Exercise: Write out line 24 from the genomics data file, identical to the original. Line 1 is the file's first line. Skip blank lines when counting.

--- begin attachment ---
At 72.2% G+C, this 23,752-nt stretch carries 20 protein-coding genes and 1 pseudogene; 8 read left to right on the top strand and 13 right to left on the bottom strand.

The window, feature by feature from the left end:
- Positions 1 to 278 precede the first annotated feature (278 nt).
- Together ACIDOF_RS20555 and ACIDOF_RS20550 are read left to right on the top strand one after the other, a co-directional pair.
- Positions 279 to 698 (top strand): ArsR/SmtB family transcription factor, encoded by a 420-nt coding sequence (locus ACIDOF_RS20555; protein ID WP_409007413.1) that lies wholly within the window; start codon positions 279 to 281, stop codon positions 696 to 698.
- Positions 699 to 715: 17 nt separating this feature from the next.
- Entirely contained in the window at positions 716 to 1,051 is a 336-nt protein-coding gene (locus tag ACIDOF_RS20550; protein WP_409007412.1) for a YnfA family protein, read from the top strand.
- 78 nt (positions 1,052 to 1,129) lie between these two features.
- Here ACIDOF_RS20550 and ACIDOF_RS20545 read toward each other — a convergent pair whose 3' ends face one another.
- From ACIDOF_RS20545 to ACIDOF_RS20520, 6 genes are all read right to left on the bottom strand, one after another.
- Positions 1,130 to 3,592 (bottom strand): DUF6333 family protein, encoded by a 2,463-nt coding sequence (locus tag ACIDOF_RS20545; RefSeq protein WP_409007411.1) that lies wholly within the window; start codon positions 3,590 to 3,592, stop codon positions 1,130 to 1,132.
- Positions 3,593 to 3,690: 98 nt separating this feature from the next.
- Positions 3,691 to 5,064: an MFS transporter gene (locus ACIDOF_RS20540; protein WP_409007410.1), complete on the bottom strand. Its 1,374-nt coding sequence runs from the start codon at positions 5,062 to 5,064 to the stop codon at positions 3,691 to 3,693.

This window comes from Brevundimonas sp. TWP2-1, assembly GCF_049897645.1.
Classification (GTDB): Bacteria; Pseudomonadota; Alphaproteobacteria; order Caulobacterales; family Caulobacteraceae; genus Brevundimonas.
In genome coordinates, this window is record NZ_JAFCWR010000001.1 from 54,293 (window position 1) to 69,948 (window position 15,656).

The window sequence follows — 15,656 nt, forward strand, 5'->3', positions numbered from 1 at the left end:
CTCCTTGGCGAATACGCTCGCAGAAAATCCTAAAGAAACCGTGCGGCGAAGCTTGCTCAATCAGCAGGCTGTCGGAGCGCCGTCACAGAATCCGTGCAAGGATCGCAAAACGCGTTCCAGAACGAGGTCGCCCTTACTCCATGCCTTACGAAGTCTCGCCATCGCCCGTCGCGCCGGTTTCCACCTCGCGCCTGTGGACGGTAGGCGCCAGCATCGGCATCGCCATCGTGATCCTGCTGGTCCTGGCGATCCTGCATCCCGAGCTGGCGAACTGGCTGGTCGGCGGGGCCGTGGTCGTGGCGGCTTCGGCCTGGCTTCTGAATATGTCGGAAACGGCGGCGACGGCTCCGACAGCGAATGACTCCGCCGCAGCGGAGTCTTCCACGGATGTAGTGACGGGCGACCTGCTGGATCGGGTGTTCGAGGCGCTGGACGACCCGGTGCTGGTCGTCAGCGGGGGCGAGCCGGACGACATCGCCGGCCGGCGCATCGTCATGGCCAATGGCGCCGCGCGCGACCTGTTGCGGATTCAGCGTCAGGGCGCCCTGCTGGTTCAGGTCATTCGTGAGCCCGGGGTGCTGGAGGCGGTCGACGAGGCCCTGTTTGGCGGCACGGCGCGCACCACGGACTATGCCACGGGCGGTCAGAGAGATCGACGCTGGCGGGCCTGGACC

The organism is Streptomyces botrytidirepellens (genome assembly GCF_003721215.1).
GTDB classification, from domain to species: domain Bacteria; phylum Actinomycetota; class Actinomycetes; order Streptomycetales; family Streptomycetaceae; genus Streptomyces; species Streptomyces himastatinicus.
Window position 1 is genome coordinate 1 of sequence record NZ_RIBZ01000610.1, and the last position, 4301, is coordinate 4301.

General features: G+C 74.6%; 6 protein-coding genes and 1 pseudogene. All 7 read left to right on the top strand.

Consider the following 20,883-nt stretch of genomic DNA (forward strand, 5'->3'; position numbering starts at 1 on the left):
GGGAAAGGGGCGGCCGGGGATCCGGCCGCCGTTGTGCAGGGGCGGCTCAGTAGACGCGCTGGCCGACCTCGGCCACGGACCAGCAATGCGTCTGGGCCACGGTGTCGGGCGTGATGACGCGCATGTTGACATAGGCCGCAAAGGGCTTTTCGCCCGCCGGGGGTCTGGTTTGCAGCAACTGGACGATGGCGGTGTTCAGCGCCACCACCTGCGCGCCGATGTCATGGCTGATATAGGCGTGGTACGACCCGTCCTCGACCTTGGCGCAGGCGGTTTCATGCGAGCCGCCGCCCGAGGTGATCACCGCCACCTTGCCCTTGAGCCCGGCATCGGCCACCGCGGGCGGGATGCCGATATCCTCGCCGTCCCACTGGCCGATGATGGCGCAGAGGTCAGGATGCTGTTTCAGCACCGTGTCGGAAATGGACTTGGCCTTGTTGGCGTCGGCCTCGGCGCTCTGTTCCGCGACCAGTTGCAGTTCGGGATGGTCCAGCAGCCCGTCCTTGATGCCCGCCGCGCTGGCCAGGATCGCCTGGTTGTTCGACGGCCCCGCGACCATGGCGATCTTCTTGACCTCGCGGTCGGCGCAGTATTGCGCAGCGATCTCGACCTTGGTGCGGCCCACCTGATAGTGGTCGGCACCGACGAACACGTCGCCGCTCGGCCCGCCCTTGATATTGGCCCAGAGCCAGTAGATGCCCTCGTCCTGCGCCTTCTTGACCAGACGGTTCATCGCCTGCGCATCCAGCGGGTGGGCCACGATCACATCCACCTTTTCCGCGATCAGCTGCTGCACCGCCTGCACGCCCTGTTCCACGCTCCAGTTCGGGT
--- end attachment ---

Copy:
GGGAAAGGGGCGGCCGGGGATCCGGCCGCCGTTGTGCAGGGGCGGCTCAGTAGACGCGCTGGCCGACCTCGGCCACGGACCAGCAATGCGTCTGGGCCACGGTGTCGGGCGTGATGACGCGCATGTTGACATAGGCCGCAAAGGGCTTTTCGCCCGCCGGGGGTCTGGTTTGCAGCAACTGGACGATGGCGGTGTTCAGCGCCACCACCTGCGCGCCGATGTCATGGCTGATATAGGCGTGGTACGACCCGTCCTCGACCTTGGCGCAGGCGGTTTCATGCGAGCCGCCGCCCGAGGTGATCACCGCCACCTTGCCCTTGAGCCCGGCATCGGCCACCGCGGGCGGGATGCCGATATCCTCGCCGTCCCACTGGCCGATGATGGCGCAGAGGTCAGGATGCTGTTTCAGCACCGTGTCGGAAATGGACTTGGCCTTGTTGGCGTCGGCCTCGGCGCTCTGTTCCGCGACCAGTTGCAGTTCGGGATGGTCCAGCAGCCCGTCCTTGATGCCCGCCGCGCTGGCCAGGATCGCCTGGTTGTTCGACGGCCCCGCGACCATGGCGATCTTCTTGACCTCGCGGTCGGCGCAGTATTGCGCAGCGATCTCGACCTTGGTGCGGCCCACCTGATAGTGGTCGGCACCGACGAACACGTCGCCGCTCGGCCCGCCCTTGATATTGGCCCAGAGCCAGTAGATGCCCTCGTCCTGCGCCTTCTTGACCAGACGGTTCATCGCCTGCGCATCCAGCGGGTGGGCCACGATCACATCCACCTTTTCCGCGATCAGCTGCTGCACCGCCTGCACGCCCTGTTCCACGCTCCAGTTCGGGT